The IMF has no way to obtain bitcoins, because it can't decide which of its funds to tap, and it's physically incapable of buying them? A few wealthy bitcoin investors have the juice to bring down entire currencies? What a load of horseshit. The true meaning of this paper should be absolutely clear: bitcoin has the potential to be a direct threat to the global central banking regime because it is immune their manipulation/politicization, and it must be regulated or controlled before it becomes big enough to be a serious competitor. Take this proposed "solution" to the "danger" of bitcoin (page 21):

"There are, however, two ways to incorporate Bitcoin into the IMF’s regime. The first option is to grant the IMF indirect control over Bitcoin by expanding the interpretation of an already-existing provision of the IMF. This approach requires the least amount of change and leaves the overall IMF framework mostly intact. The second option is to grant the IMF more direct control over Bitcoin by granting it and other digital currencies quasi-membership status. This more radical approach would require and amendment of the Articles of Agreement and would fundamentally alter the existing framework’s conception of a non-state actor’s role in the IMF."

Again, I don't claim any special knowledge about global currencies, economics, or finance; however, when a professor from a neo-liberal training ground like UC makes a statement like "the first option is to grant the IMF indirect control over bitcoin" (on what authority?)—and suggests that the financial powers-that-be should be willing to consider re-writing IMF treaties and bylaws and literally RESTRUCTURING THEIR ORGANIZATION in order to assimilate bitcoin—you'd better believe that the digital p2p currency revolution has the full attention of the global financial terrorists.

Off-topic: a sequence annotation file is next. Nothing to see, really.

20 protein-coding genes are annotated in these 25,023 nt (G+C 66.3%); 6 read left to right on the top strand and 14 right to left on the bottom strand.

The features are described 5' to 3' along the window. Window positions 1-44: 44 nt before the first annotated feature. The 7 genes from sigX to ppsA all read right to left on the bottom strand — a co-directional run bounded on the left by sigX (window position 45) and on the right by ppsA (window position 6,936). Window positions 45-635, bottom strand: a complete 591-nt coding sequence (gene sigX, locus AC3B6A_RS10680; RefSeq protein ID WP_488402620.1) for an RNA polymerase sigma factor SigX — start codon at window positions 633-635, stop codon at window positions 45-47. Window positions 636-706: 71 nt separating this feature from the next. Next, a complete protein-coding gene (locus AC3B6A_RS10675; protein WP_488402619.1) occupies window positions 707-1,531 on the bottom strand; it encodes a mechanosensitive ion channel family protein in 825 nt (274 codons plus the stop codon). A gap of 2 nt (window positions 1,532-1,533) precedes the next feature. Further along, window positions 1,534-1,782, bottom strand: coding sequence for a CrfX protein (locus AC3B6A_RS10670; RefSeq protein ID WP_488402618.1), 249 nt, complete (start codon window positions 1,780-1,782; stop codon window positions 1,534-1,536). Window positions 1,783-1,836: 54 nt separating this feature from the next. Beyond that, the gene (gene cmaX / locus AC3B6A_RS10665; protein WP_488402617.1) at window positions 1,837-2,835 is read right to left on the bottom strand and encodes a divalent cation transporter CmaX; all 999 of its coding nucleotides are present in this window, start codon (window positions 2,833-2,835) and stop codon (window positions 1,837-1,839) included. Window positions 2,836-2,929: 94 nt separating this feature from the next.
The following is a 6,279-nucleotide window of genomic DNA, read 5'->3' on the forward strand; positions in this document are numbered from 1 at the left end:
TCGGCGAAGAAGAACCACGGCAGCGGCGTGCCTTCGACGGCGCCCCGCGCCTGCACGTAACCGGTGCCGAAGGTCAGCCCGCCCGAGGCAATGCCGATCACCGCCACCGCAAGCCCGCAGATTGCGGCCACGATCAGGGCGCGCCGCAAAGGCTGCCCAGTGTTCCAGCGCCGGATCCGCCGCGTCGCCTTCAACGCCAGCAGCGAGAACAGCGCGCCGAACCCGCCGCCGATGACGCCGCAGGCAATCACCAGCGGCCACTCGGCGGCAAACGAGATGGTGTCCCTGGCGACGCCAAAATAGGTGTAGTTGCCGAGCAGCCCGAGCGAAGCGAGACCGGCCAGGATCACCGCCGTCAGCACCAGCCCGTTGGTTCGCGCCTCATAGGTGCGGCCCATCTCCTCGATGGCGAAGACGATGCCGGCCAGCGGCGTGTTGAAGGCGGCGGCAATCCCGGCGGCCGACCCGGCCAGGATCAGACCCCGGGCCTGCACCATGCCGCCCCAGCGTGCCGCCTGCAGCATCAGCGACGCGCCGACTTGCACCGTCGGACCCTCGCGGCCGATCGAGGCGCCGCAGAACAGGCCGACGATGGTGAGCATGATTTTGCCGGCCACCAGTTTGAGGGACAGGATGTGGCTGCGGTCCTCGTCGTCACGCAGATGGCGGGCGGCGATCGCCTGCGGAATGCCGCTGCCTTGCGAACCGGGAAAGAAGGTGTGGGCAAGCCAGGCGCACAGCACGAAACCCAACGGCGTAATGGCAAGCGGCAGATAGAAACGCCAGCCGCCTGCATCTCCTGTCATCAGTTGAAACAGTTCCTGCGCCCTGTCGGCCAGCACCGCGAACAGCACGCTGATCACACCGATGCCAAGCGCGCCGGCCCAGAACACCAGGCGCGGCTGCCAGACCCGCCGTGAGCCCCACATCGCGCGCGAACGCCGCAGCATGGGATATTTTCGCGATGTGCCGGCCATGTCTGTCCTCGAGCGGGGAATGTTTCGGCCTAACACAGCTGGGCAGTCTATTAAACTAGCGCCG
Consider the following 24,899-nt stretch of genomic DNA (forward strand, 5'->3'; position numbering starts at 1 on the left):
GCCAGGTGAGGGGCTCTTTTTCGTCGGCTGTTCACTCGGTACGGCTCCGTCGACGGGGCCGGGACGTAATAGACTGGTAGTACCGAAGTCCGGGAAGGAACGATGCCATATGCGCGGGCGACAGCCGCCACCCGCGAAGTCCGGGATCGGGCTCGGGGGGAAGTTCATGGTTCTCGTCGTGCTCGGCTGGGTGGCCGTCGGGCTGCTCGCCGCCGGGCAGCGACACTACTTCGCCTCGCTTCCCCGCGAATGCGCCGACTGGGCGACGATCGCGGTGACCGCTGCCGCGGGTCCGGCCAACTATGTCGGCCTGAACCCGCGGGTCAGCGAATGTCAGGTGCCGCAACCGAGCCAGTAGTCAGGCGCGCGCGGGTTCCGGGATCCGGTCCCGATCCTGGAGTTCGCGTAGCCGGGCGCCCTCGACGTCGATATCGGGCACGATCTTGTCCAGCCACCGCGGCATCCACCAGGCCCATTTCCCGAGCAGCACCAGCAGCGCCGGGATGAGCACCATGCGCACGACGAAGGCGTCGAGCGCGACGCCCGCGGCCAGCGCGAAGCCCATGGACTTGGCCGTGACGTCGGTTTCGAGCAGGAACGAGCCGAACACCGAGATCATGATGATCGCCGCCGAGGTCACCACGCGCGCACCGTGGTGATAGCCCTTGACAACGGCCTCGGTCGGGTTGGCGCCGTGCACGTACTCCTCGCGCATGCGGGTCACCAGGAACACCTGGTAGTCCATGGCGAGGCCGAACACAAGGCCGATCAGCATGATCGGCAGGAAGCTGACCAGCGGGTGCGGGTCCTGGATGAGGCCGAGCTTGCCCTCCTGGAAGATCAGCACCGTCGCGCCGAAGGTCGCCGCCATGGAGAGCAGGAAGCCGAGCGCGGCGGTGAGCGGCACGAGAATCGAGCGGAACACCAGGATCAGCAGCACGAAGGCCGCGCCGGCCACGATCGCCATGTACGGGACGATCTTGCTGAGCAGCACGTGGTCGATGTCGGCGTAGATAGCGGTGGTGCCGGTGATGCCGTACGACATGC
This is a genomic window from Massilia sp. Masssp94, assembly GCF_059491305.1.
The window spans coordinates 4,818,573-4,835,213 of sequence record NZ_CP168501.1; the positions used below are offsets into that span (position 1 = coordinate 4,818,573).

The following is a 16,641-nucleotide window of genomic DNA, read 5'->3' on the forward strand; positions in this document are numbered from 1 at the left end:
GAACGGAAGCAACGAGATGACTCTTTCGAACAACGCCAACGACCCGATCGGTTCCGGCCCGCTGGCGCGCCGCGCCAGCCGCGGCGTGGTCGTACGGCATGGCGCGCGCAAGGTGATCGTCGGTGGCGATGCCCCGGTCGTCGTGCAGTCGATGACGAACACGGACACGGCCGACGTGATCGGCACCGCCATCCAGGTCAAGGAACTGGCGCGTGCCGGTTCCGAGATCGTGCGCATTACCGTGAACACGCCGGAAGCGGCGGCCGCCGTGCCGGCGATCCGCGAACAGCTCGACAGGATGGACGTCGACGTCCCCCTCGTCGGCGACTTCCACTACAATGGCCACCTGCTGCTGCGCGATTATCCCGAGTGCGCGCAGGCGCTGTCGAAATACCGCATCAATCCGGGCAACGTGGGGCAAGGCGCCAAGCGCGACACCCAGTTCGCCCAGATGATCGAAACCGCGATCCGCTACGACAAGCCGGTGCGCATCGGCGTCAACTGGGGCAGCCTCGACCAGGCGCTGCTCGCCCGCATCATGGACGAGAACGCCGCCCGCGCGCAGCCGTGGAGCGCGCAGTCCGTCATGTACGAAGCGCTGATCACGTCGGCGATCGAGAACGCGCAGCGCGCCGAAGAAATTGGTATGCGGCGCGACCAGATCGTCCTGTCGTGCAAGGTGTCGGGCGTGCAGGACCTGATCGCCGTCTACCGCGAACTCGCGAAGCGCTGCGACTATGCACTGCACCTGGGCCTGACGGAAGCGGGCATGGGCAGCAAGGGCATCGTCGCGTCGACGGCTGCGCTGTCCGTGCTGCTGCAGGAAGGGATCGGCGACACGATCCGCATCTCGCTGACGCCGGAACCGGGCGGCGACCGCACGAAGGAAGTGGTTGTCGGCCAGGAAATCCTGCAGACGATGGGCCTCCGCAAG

Thoughts?

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jaywaka2713
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June 05, 2013, 05:01:39 PM
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The IMF couldn't take down Bitcoin if it tried. It's too late for that now. It will cost hundreds of millions of dollars to do such a feat, and they'd need to pay a developer that understands Bitcoin enough to write code that launches hostile blocks. Also, they will have essentially deflated the US Dollar by almost 1 Billion dollars because of the amount invested in Bitcoin. Don't worry about this.

Gavin Andresen
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June 05, 2013, 05:05:43 PM
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Thoughts?

This gives me warm fuzzies; a University of Chicago professor speculating about how a wildly successful Bitcoin might affect the International Monetary Fund!

I don't really care what is said, just the fact that Bitcoin is being talked about in the elite Ivory Towers is a very good thing.


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darkmule
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June 05, 2013, 05:06:19 PM
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The IMF couldn't take down Bitcoin if it tried. It's too late for that now. It will cost hundreds of millions of dollars to do such a feat, and they'd need to pay a developer that understands Bitcoin enough to write code that launches hostile blocks. Also, they will have essentially deflated the US Dollar by almost 1 Billion dollars because of the amount invested in Bitcoin. Don't worry about this.

They could still create a good deal of havoc trying.  The IMF should be considered a serious threat, not just to Bitcoin but to the world.  It would be a very good thing if Bitcoin did, in fact, contribute to ending the existence of the evil bunch of thugs and thieves known as the IMF.  The sooner the IMF is up against a wall the better.
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June 05, 2013, 05:12:09 PM